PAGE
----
Nokia Open Studio NY 2006

Nokia N95

It has been about a year and a half since Nokia first unveiled the N-series devices – phones based on the Symbian S60 operating system with an emphasis put on their multimedia capabilities. After a few media events, Nokia already has a half dozen devices on the market from the N-series, all designed to cover different multimedia directions – music, imaging, mobile television.

At the Nokia Open Studio 2006 event in Manhattan, New York, Nokia officially announced their new models of the series, including the new revolutionary (really) N95, the US-bound N75, three music-editions of older phones (N70, N73 and N91) and a few other music-targeted devices out of the N-series (5200, 5300 and 3250 XpressMusic phones).

The main attention was centered at the new N95 that was rumored earlier as the N95/N83. Wi-Fi with UPnP, stereo Bluetooth, stereo speakers, 3.5 mm headphones/TV out jack, 5-mega pixel auto-focus camera, GPS and HSDPA are just a few of the features of this REALLY converged device. It was supposed to be a successor of the N80 because of its similar design form-factor – a slider; but what's the unique is that the N95 is not an ordinary slider phone – it packs dual slider that can be opened either upwards or downwards, revealing the numeric keypad or a small music-dedicated bar respectively. When slid down, not only the multimedia keys are revealed, but the display orientation is changed to landscape mode.

N95 next to N80
N95 and N80

The physical dimensions of 3.9 x 2.1 x .8 inches (99 x 53 x 21mm) are very impressive given the EXTRA long list of features the N95 has. The weight is also about 10% less compared to the N80 and is about 4.2 oz (120 grams).

The numeric keypad is about the size of the N80's one, but it uses different kind of relief for the keys and unlike the N80 they are not raised only in the central part but every row is raised on its own, which helps for distinguishing the keys in vertical direction, but its hard to differ keys that are next to each other in a row (1, 2, and 3 for example).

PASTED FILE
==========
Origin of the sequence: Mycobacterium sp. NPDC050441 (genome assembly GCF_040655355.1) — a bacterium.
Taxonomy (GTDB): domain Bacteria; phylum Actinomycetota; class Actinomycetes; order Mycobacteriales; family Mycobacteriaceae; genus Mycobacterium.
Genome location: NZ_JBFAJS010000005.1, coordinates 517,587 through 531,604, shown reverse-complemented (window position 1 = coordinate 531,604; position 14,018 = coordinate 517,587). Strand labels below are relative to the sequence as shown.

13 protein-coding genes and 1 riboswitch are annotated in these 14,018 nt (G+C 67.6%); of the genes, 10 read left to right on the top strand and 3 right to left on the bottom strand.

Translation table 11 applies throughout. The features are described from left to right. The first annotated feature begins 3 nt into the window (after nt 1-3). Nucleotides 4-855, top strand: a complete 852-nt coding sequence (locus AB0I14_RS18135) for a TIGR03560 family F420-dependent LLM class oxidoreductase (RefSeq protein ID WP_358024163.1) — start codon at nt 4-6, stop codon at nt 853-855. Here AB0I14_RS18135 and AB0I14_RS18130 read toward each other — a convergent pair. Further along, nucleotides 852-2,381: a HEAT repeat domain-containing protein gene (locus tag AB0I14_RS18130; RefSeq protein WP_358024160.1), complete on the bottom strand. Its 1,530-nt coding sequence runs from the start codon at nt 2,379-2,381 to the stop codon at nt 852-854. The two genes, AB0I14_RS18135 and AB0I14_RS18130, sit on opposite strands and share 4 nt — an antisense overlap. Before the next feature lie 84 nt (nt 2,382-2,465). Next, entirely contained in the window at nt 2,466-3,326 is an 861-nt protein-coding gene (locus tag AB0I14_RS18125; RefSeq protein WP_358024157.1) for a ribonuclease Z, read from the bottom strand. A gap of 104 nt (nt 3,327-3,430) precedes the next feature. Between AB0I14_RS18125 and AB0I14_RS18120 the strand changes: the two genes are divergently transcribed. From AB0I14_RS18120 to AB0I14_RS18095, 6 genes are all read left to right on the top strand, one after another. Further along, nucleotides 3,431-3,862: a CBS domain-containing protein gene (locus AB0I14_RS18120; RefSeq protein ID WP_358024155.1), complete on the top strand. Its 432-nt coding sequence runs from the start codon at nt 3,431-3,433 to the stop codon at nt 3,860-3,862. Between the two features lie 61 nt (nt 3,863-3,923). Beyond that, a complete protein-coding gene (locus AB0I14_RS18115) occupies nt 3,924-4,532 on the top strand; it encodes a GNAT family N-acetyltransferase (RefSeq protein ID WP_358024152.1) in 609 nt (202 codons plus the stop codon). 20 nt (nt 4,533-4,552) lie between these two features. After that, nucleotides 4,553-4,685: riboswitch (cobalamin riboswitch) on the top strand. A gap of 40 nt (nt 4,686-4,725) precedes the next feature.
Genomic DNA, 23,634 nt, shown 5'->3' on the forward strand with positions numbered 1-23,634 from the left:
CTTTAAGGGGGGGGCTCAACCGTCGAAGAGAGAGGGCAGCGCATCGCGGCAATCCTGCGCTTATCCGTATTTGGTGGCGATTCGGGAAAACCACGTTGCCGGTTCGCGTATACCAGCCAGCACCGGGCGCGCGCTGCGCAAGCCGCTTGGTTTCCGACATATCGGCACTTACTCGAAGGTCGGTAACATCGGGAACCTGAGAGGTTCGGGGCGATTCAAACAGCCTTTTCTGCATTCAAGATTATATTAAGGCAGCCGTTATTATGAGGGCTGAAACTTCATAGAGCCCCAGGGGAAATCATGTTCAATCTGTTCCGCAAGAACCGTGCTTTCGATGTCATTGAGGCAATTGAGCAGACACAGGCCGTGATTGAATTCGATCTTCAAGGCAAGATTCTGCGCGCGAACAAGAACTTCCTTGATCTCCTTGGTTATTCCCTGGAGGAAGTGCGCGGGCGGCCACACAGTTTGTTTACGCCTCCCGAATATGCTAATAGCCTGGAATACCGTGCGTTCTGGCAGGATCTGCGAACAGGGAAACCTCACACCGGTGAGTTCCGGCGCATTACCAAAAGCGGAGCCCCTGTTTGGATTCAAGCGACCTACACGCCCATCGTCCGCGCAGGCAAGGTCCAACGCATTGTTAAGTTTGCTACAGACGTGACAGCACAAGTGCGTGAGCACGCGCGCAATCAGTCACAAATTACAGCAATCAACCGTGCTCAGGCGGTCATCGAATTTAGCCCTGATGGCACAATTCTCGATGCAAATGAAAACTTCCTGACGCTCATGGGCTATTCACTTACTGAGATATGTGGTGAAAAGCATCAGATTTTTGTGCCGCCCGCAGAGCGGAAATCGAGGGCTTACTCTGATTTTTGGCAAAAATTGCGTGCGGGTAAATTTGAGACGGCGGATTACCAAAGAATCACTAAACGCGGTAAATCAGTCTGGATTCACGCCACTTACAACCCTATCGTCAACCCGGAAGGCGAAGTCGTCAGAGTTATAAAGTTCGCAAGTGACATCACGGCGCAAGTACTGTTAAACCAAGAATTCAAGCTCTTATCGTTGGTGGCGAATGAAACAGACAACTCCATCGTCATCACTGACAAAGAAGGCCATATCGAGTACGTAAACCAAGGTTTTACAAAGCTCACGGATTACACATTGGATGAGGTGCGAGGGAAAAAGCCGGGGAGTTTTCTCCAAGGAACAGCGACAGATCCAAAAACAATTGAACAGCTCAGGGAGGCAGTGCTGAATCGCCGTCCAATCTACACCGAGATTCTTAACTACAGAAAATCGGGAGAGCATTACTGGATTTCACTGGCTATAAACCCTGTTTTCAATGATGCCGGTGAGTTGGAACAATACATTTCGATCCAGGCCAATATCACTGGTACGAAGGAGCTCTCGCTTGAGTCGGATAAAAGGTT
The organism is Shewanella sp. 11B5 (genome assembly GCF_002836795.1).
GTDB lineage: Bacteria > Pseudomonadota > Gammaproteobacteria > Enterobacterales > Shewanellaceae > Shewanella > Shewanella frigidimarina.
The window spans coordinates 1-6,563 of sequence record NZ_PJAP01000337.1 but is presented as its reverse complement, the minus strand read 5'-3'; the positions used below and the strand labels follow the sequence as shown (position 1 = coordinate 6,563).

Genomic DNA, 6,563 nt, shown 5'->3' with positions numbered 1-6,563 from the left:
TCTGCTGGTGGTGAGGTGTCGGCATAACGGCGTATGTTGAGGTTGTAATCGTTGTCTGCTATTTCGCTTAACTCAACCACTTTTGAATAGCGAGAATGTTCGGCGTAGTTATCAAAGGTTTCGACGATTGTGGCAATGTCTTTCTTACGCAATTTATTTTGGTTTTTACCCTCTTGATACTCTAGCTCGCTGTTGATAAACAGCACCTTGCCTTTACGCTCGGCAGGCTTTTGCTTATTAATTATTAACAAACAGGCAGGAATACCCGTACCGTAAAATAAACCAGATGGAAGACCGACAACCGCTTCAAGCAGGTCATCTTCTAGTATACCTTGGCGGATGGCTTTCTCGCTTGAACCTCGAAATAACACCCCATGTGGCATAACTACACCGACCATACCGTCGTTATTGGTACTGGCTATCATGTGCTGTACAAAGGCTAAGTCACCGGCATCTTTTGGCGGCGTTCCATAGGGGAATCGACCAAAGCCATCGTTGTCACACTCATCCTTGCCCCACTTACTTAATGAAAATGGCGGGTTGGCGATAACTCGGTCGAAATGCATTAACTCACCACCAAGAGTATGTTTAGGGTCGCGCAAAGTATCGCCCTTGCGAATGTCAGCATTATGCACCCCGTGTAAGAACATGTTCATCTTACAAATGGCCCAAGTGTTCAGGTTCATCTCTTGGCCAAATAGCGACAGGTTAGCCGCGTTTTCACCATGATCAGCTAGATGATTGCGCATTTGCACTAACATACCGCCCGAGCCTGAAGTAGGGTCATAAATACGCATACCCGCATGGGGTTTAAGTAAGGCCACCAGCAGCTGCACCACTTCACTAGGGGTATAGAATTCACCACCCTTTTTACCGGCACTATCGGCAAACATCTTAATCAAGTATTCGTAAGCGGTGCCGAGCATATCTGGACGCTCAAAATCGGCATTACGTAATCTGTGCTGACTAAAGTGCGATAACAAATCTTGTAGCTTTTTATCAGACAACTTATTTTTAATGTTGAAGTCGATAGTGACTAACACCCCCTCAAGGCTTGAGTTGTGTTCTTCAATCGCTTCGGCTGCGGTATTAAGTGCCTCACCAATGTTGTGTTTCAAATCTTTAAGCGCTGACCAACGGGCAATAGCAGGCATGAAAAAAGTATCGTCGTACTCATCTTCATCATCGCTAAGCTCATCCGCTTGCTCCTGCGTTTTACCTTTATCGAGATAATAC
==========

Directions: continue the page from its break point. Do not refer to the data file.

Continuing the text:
N75, N80 and N95 (left to right)
N95 and N80

Design-wise, the N95 combines different characteristics from the earlier N-series phones, mostly inspired by the N73 candybar, which can be easily seen in the colors used and in the design of the keys, situated on the upper slider (the one you use when the phone is closed); there you have large menu and multimedia keys, with a D-pad between them, and the other navigation keys are positioned in shiny silver trim around them.

The right side keys of the N95 are almost the same as the ones of the N73 – you'll find the camera key, multimedia and the volume shortcut keys here (bottom to top).On the opposite left side you, we are happy to find 3.5-mm jack for headphones/TV output which is wise, having in mind the multimedia-orientation of the device; through it you can easily connect any standard headphones (not designed for phones) or even active speakers. Another positive side in connectivity is the port situated on the bottom – Nokia has used standard miniUSB instead of their weird Pop-Port and now you can use every standard cable from a music player or digital camera for example.

Camera interface

As it is multimedia device, the N95 relies on imaging; it's the first Nokia phone to feature 5-megapixel auto-focus camera, which is far ahead of the 3-megapixel cameras that are dominating the high-end market at the moment. It is situated on the back of the device and is encircled with Carl Zeiss and Autofocus labels, but sadly uses single LED for flash, which can't be compared to the Xenon flash Sony Ericsson used in the K800. It's nice to see though that N95 supports the same video-capture mode as the N93 – VGA 640x480 pixels at 30 frames per second, which can be called DVD-like quality.

For viewfinder of the camera, or for watching videos captured with it or downloaded through the high-speed HSDPA connection or the local Wireless network (Wi-Fi 802.11b/g) the phone has really large 2.6-inch QVGA 320x240 display, capable of showing up to 16 million colors. Speaking of HSDPA, the N95 supports the Class 6 type, which means theoretical speeds of up to 3.6 Mbps. Unfortunately, even though the phone is quad-band GSM/EDGE, the UMTS/HSDPA is only the European version.

Browsing the Net

The N95 is targeted as not only multimedia device, but as a pocket assistant as well; it is ideal for internet browsing with its large display and fast connection to the Internet (UMTS/HSDPA, Wi-Fi). The already superb web-browser which is used in rest of the recent S60 phones is now even better and offers landscape browsing, saving pages for offline viewing, floating toolbar, password manager and other improvements.